Integration in health and social care is developing into a field of more systematic inquiry and making its way into medical and nursing curricula in many countries. To underpin this, practitioners and academics need to reconcile the thrust towards variance and diversity in integration programmes with the need for generalisable evidence and transferable learning points for everyone involved in implementing and evaluating integration programmes. Just as integration programmes have few of the hallmarks of systematic policy development and policy implementation; neither does the bulk of the existing evidence at present in and around integration in health and social care offer the key learning points necessary for the rapid diffusion of good practice in integration implementation and evaluation.
This state of affairs is likely to give policy makers little confidence that care integration is underpinned by much else than an arsenal of strong, emotively laden, terms and well-intentioned impetus to work together. The current issue of this journal makes important contributions to this emerging picture of diversity and variability. It reflects neatly the enormous disciplinary scope integration studies have gained as well as the wide range of applications for integration across health and social care fields.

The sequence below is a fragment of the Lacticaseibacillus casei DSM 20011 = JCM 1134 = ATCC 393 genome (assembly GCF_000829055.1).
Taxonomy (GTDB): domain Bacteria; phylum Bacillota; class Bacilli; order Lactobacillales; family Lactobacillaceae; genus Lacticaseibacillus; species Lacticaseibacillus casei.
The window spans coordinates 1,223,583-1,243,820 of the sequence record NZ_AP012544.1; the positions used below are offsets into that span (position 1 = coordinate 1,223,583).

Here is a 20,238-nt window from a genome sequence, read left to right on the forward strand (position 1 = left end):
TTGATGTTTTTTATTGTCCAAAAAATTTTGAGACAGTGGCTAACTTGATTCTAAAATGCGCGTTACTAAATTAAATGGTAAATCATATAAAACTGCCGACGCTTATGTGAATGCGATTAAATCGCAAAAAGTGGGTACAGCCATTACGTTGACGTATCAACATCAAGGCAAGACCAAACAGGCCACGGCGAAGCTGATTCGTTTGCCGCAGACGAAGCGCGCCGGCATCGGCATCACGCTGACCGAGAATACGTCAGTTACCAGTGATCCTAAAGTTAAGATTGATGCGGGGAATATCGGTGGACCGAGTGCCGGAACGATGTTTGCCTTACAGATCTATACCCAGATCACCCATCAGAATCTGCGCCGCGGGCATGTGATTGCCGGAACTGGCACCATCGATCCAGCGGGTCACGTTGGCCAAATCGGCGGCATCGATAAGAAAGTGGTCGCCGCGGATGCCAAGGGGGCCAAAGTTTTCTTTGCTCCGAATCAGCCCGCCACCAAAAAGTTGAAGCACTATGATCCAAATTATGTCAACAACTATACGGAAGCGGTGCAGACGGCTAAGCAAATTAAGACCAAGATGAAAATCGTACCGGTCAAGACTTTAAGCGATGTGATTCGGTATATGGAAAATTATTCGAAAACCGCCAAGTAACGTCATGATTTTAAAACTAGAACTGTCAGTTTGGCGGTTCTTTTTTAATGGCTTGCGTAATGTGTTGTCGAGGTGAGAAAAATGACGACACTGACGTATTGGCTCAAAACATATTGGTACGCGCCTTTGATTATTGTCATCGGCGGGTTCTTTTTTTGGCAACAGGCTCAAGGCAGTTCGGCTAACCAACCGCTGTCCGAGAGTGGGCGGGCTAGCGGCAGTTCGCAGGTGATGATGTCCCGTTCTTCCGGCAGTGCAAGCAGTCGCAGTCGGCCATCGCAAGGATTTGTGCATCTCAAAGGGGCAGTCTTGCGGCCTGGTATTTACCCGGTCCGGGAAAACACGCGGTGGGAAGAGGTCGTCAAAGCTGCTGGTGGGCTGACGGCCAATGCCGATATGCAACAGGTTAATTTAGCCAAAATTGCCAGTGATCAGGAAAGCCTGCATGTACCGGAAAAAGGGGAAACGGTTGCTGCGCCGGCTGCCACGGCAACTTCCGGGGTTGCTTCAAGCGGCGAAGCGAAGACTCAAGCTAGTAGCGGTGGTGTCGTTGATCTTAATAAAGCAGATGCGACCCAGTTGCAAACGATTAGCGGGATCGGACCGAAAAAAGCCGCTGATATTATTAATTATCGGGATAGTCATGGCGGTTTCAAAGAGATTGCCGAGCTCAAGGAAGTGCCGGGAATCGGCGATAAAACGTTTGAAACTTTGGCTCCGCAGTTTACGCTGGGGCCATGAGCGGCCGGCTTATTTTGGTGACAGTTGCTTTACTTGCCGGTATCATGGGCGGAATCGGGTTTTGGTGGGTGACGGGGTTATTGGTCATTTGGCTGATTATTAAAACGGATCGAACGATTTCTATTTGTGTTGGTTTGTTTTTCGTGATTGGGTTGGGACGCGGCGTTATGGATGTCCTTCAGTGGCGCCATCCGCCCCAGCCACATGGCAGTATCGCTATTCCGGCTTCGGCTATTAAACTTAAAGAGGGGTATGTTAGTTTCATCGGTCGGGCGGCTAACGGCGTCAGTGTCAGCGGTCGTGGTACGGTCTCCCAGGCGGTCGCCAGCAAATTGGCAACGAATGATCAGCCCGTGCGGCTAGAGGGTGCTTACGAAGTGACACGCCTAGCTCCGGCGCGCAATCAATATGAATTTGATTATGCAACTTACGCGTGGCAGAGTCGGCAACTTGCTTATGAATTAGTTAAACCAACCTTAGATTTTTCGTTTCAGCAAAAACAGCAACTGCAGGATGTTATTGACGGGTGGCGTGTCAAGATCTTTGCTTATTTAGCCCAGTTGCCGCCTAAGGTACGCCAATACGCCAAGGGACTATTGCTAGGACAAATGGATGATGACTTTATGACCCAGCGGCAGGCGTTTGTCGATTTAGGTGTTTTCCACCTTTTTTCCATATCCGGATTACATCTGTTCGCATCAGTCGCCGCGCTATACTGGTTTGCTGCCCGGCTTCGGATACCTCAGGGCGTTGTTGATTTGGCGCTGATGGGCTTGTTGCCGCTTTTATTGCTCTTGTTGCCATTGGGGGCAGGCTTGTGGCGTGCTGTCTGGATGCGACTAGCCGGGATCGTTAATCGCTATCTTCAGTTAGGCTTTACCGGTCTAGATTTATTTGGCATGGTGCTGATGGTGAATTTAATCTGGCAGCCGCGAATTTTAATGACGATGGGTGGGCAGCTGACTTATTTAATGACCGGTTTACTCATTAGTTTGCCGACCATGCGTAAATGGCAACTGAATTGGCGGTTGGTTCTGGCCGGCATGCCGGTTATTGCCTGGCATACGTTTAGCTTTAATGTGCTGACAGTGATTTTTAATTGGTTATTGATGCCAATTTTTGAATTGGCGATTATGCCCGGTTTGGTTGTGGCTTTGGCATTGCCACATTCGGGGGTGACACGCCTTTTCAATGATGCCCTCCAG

In the first article of the issue, Mark Gaines and Patricia Commiskey outline a new model of care for stroke patients that can be delivered and tested in future research. They convincingly argue that providing integrated care in this area will improve care outcomes. Their paper contributes the essential initial modelling that enables programme commissioners to establish integrated care solutions to longstanding problems when providing care to stroke patients.